City in Texas issues warnings about Hurricane Harvey debris

Volunteers launch their boats to rescue residents trapped by floodwaters from Tropical Storm Harvey Monday, Aug. 28, 2017, in Spring, Texas. (AP Photo/David J. Phillip)

DICKINSON, Texas (AP) — A city in southeast Texas has issued more than 60 warnings about debris piles still lingering seven months after Hurricane Harvey.
The Daily News reports that Dickinson officials released the warnings after receiving complaints and having public health concerns about the piles, which can be havens for vermin.
Police Chief Ron Morales say the piles are a public health hazard. City officials say residents could face fines if the piles of construction and flood debris aren’t removed within 30 days.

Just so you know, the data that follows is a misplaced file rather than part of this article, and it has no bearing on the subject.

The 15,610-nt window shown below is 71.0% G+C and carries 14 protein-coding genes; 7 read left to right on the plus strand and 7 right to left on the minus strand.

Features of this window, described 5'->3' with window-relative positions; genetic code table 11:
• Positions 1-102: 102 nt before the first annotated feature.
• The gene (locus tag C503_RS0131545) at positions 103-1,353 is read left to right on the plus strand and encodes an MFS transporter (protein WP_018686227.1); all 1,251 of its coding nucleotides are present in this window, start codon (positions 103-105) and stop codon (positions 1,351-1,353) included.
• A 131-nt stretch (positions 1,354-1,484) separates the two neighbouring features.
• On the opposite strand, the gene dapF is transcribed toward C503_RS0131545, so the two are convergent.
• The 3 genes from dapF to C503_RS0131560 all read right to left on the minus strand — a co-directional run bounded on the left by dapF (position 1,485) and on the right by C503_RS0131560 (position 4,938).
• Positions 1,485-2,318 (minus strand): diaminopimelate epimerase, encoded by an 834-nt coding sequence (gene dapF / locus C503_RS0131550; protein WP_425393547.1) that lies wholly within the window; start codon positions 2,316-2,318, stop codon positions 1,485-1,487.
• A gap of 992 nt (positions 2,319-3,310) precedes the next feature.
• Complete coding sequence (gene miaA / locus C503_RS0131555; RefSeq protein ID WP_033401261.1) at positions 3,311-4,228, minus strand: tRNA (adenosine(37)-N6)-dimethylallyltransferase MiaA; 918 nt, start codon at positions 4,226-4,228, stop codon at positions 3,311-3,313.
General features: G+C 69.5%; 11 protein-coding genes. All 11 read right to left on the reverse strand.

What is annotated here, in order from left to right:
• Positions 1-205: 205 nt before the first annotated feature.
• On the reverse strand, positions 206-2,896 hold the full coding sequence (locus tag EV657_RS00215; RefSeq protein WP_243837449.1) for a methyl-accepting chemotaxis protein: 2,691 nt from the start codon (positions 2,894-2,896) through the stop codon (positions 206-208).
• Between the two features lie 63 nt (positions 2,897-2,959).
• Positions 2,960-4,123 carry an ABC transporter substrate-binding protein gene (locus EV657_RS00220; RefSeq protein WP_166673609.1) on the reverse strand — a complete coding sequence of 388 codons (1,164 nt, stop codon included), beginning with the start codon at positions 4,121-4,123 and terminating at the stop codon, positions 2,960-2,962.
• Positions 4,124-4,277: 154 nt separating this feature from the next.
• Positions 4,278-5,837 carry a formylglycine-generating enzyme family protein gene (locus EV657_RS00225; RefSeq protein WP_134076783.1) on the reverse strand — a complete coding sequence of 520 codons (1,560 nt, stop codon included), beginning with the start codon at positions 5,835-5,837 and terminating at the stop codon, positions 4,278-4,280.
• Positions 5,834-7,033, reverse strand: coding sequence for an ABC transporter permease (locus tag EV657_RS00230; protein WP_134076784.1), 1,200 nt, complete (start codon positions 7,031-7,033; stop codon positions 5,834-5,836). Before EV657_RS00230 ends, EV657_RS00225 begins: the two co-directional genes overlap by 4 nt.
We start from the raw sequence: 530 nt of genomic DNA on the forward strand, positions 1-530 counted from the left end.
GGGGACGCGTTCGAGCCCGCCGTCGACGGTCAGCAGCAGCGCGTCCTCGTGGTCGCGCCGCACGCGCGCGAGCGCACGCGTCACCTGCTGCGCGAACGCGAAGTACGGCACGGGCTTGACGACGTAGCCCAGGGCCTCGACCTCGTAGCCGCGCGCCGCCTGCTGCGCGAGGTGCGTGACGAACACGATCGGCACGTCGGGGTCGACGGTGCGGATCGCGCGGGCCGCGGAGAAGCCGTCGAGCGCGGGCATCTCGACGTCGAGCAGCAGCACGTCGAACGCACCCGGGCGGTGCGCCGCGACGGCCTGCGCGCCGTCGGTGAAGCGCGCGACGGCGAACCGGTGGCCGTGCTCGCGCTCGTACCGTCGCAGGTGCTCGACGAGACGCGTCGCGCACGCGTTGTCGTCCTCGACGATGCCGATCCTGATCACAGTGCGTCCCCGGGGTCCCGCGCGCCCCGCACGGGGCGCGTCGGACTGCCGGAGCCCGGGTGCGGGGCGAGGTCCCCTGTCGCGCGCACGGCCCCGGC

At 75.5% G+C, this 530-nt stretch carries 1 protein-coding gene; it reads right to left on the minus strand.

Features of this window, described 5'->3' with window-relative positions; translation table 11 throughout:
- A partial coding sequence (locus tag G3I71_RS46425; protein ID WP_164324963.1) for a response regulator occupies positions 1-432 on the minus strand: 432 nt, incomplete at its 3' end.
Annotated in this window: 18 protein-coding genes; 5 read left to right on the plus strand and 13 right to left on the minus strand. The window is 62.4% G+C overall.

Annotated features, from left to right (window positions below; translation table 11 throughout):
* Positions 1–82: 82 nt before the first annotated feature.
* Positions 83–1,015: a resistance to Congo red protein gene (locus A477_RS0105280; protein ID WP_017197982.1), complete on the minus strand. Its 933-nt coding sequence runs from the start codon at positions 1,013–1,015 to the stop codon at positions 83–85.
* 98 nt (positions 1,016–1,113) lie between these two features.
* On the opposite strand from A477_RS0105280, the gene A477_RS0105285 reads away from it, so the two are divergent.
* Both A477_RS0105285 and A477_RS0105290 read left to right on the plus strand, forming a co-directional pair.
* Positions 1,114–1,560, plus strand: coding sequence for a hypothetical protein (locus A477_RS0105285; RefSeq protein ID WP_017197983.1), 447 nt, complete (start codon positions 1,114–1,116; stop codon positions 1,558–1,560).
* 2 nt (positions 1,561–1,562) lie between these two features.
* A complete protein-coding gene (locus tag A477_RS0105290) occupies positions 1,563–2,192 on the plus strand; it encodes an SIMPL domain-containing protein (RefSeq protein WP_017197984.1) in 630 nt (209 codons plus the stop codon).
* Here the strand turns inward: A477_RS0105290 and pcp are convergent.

Some residents have expressed anger over the warnings. Dickinson resident Larry Lewis says city officials aren’t being compassionate toward residents.
More than 5,000 Dickinson homes were badly flooded during the storm and many residents are still recovering.
City officials estimated last month they’ll need more than $300 million in federal disaster aid to improve drainage, roads and housing.


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